Jolly Roger. Ready on Arrival (1966), via airboyd on YouTube.
I know how Snap can save $500 million per year: his name is Evan Spiegel. The CEO famously rejected stock options comp for a ridiculous annual salary of one half a billion USD. Snap Inc. stock slid more than 5% on Tuesday morning after an analyst said the Santa Monica company behind the Snapchat video-messaging… Read More Snap is ‘quickly running out of money’
I’m just re-watching Blade Runner for the nth time (captions on) and I noticed the quote from when Roy first meets Sebastian. “Gosh, you really got some nice toys here.” “Gosh, you really got some nice toys here” is what the subtitles say, at least in the Final Cut edition. I haven’t checked elsewhere, but Google… Read More Bishop to King Seven, Checkmate
I’d heard rumors, but that’s it. Well, it turns out the rumors are true. The tech company, founded in Venice in 2011, is vacating a large chunk of its Venice network of office space for a location in a corporate office park in Santa Monica. This may actually serve as one final “fuck you” to… Read More Snapchat Leaving Venice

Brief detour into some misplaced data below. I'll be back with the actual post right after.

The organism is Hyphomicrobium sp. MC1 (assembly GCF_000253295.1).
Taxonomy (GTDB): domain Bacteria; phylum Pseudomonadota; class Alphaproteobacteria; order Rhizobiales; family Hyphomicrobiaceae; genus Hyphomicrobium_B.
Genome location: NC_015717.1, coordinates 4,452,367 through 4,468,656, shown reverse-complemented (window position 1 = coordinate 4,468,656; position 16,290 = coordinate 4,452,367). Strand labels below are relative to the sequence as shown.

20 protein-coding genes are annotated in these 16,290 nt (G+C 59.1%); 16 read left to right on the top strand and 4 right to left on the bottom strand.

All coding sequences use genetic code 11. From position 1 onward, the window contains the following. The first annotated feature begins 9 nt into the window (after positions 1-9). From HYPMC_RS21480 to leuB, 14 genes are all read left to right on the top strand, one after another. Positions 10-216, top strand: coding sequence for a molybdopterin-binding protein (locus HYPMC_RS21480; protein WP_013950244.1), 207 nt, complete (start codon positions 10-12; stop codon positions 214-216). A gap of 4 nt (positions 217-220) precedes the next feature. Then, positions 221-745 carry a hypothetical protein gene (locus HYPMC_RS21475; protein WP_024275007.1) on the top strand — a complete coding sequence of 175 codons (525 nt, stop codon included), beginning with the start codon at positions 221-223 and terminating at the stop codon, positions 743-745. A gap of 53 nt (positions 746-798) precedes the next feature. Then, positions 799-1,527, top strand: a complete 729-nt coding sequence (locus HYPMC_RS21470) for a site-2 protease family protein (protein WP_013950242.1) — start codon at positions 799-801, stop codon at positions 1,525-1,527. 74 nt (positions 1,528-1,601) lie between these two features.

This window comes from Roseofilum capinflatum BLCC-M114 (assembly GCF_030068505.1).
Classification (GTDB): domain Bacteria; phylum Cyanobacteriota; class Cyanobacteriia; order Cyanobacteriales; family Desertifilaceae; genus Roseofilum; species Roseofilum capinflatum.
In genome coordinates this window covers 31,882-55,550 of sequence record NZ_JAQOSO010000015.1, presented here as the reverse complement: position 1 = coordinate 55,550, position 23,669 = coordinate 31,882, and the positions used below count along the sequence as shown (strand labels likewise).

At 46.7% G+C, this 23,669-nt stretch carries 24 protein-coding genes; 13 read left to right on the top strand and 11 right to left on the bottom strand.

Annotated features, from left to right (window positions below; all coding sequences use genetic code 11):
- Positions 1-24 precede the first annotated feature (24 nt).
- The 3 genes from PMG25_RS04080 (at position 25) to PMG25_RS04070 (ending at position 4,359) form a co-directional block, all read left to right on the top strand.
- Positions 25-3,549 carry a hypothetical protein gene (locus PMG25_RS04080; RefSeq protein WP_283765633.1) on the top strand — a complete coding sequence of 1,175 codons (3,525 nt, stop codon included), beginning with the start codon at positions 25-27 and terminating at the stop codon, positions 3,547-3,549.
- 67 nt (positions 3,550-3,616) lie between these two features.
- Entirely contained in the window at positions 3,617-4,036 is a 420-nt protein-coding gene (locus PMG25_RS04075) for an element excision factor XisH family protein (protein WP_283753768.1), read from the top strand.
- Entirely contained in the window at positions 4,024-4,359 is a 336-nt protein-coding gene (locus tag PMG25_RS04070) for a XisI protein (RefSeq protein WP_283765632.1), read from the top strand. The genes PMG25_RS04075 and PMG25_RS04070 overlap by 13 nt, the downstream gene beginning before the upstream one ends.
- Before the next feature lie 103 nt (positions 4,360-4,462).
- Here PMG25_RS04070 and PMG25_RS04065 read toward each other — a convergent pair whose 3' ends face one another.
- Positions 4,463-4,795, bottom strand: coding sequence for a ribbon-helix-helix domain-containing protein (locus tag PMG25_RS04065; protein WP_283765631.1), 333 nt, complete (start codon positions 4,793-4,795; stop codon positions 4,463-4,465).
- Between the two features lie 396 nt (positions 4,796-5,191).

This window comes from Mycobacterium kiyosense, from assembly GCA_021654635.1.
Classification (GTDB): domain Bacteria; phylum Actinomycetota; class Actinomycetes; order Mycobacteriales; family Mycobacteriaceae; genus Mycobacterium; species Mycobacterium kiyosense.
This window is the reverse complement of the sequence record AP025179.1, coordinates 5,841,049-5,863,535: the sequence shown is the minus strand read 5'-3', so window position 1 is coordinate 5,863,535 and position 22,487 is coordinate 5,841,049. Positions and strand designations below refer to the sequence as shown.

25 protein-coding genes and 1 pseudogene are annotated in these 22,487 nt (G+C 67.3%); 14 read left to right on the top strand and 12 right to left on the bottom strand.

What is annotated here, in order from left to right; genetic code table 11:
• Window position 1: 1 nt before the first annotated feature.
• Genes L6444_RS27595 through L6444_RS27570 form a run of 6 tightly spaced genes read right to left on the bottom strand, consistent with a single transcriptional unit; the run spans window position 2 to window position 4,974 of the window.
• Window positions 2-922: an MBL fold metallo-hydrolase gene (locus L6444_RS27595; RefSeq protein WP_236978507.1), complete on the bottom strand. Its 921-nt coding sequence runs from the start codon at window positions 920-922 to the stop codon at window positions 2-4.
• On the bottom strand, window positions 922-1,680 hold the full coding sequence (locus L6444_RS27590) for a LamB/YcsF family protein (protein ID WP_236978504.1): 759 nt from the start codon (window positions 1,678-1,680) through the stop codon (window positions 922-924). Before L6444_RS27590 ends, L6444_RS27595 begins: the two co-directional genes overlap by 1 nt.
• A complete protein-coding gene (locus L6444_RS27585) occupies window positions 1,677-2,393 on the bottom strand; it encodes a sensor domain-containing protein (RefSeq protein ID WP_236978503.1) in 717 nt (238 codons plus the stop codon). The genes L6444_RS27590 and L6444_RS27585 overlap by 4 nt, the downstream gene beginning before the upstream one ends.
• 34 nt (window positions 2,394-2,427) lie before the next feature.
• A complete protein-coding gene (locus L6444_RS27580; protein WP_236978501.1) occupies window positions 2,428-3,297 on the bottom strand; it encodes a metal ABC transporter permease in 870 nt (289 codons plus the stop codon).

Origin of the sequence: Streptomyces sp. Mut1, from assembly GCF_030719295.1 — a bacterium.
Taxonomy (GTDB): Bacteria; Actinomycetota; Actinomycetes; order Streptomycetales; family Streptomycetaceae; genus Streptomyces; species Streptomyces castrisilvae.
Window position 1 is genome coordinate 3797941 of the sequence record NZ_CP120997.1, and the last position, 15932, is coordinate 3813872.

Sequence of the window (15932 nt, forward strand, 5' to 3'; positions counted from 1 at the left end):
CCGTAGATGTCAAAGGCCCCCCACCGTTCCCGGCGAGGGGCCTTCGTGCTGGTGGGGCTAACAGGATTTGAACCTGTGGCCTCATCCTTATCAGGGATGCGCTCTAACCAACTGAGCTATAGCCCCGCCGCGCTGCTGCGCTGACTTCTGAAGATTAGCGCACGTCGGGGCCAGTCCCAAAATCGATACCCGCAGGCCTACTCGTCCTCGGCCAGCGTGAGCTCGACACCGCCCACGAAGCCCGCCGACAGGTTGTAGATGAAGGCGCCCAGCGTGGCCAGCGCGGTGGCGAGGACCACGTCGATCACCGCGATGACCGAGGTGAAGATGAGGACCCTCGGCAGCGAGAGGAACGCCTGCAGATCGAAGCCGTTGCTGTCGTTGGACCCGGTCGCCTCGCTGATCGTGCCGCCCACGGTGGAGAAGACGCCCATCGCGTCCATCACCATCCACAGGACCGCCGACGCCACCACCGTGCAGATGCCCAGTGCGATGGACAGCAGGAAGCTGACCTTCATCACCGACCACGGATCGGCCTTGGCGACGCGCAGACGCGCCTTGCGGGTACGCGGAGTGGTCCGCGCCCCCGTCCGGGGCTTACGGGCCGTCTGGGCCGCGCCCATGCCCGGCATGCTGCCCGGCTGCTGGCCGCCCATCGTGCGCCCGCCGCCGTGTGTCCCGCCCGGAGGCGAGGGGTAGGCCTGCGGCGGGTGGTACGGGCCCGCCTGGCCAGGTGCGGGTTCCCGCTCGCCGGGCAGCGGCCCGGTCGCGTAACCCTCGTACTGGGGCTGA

Homey’s head looks like a hairless cat.
I just tried go visit a bunch of sites I used to look at before I found reddit. I was disappointed to see that worth1000 has been subsumed into another site, but I was pleased to see that fark.com and somethingawful.com are still at it. One of my favorite SA forums from back in the… Read More Costanza
Photos of the 1983 El Niño beach erosion in Venice Beach, California. Photos show the lifeguards’ “HQ” building featured in the television show Bay Watch.… Read More Venice ’83
Searching the USC digital archives for photos of Venice, I found this in the collection called “Robin Dunitz Slides of Los Angeles Murals, 1925-2002.” It’s a great view from in front of what’s now Menotti’s Cafe on Windward. Based on the striped column, it looks like there was once a barber shop there. What’s now Collage Cafe once… Read More Painted columns along a sidewalk, Venice, Calif., ca. 1973
I just found this astonishing panorama and had to share it. You can find the photo on the website for the Huntington Library’s digital archive project. The subject of the photo is the beach next to the Lick Pier that once straddled the southern border of Santa Monica. The detail captured is quite remarkable. I downloaded… Read More The End of the Boardwalk, 1929